Students who go on to pass their GED or who transfer out of the county, are still counted as negatives on the graduation rate.
Nevertheless, says Frazier, school officials will be tracking students earlier, as freshmen and sophomores, to improve retention rates. They will also be taking a look at those who have left to identify why students are leaving before graduating.
“We want to graduate every student,” says Frazier.
Teachers and administrators look at the report card as a diagnostic tool to tell them what subject areas, what students and what teachers need to be targeted for improvement. Scores called “value- added” track students’ progress from year to year and identify which teachers were able to help students achieve more progress.
At Martin Middle School, the school received an F in value-added categories in math, reading language and science, under the new higher standards, as opposed to a C the previous year. At Sharon, K-8 value added scores in reading/language, science and math were also failing.
Lower value-added scores were expected according to state officials “as teachers adjust to higher expectations of how much a student should learn in one year.”
“We have upped the ante so much more dramatically,” State Commission of Education Bruce Opie told reporters on Friday. “The standards are so much more rigorous.”
In the end says Dan Wall, Director of Assessment at the State Department of Education, “students will be better able to compete locally, nationally and internationally in a 21st Century environment.”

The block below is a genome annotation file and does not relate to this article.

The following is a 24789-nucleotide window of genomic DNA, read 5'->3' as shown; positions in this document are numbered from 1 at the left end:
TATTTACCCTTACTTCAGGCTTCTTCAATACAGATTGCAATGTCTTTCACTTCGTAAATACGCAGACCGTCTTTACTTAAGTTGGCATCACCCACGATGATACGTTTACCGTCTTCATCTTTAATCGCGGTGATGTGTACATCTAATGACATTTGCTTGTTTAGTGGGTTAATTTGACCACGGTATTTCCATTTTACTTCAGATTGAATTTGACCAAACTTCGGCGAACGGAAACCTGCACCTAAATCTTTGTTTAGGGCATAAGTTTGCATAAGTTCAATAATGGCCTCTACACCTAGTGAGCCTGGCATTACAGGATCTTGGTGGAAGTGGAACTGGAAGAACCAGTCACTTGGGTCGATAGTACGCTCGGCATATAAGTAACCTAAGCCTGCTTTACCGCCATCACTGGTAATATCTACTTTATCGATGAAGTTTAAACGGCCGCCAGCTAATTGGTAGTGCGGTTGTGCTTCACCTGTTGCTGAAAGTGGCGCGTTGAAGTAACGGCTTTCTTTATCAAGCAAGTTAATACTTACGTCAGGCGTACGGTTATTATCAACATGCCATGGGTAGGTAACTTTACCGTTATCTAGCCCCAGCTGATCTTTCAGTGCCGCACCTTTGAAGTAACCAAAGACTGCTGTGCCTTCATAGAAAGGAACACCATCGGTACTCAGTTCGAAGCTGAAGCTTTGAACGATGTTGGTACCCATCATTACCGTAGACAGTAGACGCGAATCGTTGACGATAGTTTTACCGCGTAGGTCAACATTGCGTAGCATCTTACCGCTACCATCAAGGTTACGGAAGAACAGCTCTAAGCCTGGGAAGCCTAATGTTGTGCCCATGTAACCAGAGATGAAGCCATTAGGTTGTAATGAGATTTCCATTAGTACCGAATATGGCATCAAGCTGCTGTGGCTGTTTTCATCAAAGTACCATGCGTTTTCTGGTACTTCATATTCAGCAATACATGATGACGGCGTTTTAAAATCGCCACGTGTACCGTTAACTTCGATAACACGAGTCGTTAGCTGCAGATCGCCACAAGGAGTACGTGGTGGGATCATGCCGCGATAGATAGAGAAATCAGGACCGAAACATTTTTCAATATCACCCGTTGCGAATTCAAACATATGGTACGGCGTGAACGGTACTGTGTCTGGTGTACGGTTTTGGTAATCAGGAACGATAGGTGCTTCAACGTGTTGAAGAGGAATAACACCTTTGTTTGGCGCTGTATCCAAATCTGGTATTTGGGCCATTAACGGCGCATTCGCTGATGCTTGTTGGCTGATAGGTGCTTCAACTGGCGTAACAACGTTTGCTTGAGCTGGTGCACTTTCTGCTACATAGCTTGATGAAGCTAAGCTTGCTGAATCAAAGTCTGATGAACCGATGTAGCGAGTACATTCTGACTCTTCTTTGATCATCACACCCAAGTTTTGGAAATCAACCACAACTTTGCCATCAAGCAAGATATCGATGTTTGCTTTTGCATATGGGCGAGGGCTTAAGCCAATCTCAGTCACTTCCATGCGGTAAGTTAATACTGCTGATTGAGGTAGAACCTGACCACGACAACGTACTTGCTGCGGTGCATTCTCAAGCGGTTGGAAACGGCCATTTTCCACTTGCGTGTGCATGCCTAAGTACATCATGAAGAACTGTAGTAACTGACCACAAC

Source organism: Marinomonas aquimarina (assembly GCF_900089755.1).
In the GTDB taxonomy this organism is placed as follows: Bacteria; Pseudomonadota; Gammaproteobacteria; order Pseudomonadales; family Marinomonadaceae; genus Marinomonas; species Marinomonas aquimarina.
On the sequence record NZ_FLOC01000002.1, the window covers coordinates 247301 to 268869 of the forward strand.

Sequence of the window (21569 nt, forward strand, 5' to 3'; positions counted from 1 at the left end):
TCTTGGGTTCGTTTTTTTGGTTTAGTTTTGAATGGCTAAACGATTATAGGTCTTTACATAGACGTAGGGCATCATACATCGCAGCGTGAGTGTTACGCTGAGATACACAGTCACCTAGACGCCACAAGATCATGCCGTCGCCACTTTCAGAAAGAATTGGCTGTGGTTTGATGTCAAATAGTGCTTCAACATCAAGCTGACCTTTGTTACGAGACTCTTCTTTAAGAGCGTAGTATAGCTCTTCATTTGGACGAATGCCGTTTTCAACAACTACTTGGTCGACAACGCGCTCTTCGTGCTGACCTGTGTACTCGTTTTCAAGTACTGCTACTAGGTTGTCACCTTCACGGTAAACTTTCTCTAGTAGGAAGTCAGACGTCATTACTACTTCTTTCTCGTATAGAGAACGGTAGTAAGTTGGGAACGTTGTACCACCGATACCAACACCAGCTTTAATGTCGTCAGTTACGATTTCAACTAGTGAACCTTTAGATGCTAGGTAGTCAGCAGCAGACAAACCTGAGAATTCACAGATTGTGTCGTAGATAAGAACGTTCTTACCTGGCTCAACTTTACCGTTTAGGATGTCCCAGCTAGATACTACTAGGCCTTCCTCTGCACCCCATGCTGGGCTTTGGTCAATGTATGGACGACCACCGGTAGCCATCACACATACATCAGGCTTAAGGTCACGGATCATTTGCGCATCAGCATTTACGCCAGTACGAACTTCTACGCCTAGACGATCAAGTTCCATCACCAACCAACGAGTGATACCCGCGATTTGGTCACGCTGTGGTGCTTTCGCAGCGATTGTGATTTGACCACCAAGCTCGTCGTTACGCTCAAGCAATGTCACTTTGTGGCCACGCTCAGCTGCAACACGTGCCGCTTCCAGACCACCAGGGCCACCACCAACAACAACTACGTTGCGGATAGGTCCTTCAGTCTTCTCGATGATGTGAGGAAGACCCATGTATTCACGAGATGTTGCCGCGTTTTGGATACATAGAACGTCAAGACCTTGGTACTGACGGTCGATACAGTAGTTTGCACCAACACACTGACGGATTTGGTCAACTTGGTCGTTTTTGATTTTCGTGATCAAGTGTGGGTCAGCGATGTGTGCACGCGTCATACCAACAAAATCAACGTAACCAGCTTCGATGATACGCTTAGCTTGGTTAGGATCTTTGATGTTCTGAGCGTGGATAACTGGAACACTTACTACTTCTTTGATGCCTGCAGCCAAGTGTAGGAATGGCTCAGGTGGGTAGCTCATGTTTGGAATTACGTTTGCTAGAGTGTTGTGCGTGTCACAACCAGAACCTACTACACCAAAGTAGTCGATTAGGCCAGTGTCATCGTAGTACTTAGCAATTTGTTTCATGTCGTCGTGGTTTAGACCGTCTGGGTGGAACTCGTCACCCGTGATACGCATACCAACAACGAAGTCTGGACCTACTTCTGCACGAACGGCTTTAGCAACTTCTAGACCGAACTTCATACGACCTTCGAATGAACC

On Jan. 3, teachers and administrators across the county spent the day interpreting this value-added data to determine how they could improve over the second semester, says Frazier.
School officials in the county were already nervously watching ACT scores, which in Greenfield and Dresden were just under a state composite average of 19.6. Westview averaged the highest at 20.2.
This was the first year that all students were required to take the ACT. Just over 200 county seniors the previous year took the standardized while just over 300 took it in 2010 says Frazier.
Since the federal NCLB Act does not put these scores on its watch list, Weakley County high schools were not put on the target list for this reason.
But, administrators are trying to bring scores up nonetheless through targeted programs even though Frazier says “a lot of children are not on this path (for college).”
The new report card puts “pressure on all of us” says Frazier.
Everyone, not only state officials, but parents and teachers can take a look at how individual schools and teachers are performing in content areas.
Frazier prefers to cast a positive light on the new developments.
“At least we know what the targets are now.”
He added that he is confident that professional development and other programs are being put in place to take on the challenges ahead.